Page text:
Description
FIELD OF THE INVENTION

The instant invention relates to an element and a process for recovering silver from a photographic developer solution containing silver ion. In particular, it relates to the use of a silver recovery element comprising a support having a hydrophilic colloid layer containing physical development nuclei on at least one of two opposing outer surfaces. The element has raised portions that space adjacent surfaces in the element's rolled-up configuration. The element can be contacted with a photographic developer solution to recover silver from the solution.

BACKGROUND OF THE INVENTION

Photographic developer solutions can contain undesirably high amounts of silver. Silver lost in effluent streams can present an economic cost as well as an environmental discharge concern. A seasoned photographic developer solution containing silver can also contain sulfite, which can react with silver in a photographic element to increase the amount of silver complex in solution. The silver complex tends to undergo reduction and form silver sludge. Silver sludge is a problem because it can decrease the practical useable lifetime of the developer solution. The silver sludge can foul developer apparatus such as rollers and belts and the like, and consequently foul photographic materials in contact with such apparatus, resulting in poor photographic quality. Silver sludge can also interfere with the flow of developer solution, resulting in poor photographic finish. Silver sludge formation on the developer apparatus and on the walls of the development tanks can necessitate more frequent maintenance and cleaning and result in more down time of the apparatus.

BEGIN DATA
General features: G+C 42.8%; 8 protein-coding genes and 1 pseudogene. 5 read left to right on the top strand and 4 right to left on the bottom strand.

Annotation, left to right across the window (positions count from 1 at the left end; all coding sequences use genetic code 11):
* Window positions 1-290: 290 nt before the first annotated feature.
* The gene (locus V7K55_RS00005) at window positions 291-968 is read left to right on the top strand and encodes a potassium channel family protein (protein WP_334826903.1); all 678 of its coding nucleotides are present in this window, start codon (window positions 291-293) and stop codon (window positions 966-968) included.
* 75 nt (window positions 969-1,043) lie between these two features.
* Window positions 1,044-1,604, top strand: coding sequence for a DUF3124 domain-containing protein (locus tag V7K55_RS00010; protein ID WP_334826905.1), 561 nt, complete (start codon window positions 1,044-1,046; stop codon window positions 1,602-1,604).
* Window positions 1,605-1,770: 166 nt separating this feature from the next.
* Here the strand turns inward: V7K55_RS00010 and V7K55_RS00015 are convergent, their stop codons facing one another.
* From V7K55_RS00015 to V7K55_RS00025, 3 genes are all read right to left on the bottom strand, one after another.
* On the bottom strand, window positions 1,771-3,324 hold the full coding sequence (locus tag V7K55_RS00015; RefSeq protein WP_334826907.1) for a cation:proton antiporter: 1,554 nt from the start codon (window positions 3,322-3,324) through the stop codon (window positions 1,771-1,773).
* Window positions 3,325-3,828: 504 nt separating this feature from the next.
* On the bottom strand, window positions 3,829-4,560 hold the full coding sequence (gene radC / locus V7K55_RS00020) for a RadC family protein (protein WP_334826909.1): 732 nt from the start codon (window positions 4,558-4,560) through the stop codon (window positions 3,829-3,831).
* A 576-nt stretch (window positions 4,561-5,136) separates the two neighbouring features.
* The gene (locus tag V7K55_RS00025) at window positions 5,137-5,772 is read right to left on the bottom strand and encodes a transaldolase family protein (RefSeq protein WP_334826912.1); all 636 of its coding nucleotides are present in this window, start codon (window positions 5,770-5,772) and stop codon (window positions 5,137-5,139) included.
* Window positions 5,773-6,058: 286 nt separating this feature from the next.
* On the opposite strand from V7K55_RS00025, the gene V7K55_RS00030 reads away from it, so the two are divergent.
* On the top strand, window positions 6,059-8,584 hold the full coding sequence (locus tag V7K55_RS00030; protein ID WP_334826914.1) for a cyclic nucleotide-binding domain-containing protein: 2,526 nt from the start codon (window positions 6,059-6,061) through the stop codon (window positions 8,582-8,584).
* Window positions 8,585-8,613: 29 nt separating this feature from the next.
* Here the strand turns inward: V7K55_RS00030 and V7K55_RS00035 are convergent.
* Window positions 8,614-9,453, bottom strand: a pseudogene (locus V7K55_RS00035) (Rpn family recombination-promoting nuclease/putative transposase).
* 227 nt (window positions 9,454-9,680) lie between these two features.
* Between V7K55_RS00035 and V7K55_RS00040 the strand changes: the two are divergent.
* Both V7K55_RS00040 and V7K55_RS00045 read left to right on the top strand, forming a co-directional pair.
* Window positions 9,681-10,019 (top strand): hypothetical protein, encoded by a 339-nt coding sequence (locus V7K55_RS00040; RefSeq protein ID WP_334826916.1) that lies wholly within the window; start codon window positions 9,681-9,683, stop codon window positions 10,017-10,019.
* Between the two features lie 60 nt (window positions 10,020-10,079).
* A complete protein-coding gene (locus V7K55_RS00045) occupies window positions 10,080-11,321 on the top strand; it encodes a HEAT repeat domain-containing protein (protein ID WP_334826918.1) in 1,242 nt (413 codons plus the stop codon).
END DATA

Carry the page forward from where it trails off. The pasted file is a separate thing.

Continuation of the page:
Efforts to minimize silver sludge formation have met with limited success. Some prior art methods employ the addition of mercapto or related compounds to the developer solution to inhibit the formation of silver sludge. A problem with this approach is that such additives can inhibit photographic development and decrease sensitivity. Another problem is that mercapto compounds tend to oxidize, which decreases the silver sludge-inhibiting effects.

Another prior art approach is the use of such mercapto compounds as a component in a photographic emulsion layer. This, however, can result in loss of photographic performance, such as speed and sensitivity loss.

Another prior art approach for recovering silver from a photographic developer solution employs a film having a hydrophilic colloid layer which contains a compound, such as a mercapto compound, capable of adsorbing silver. This can also have the above-noted problems concerning mercapto or related silver adsorbing compounds.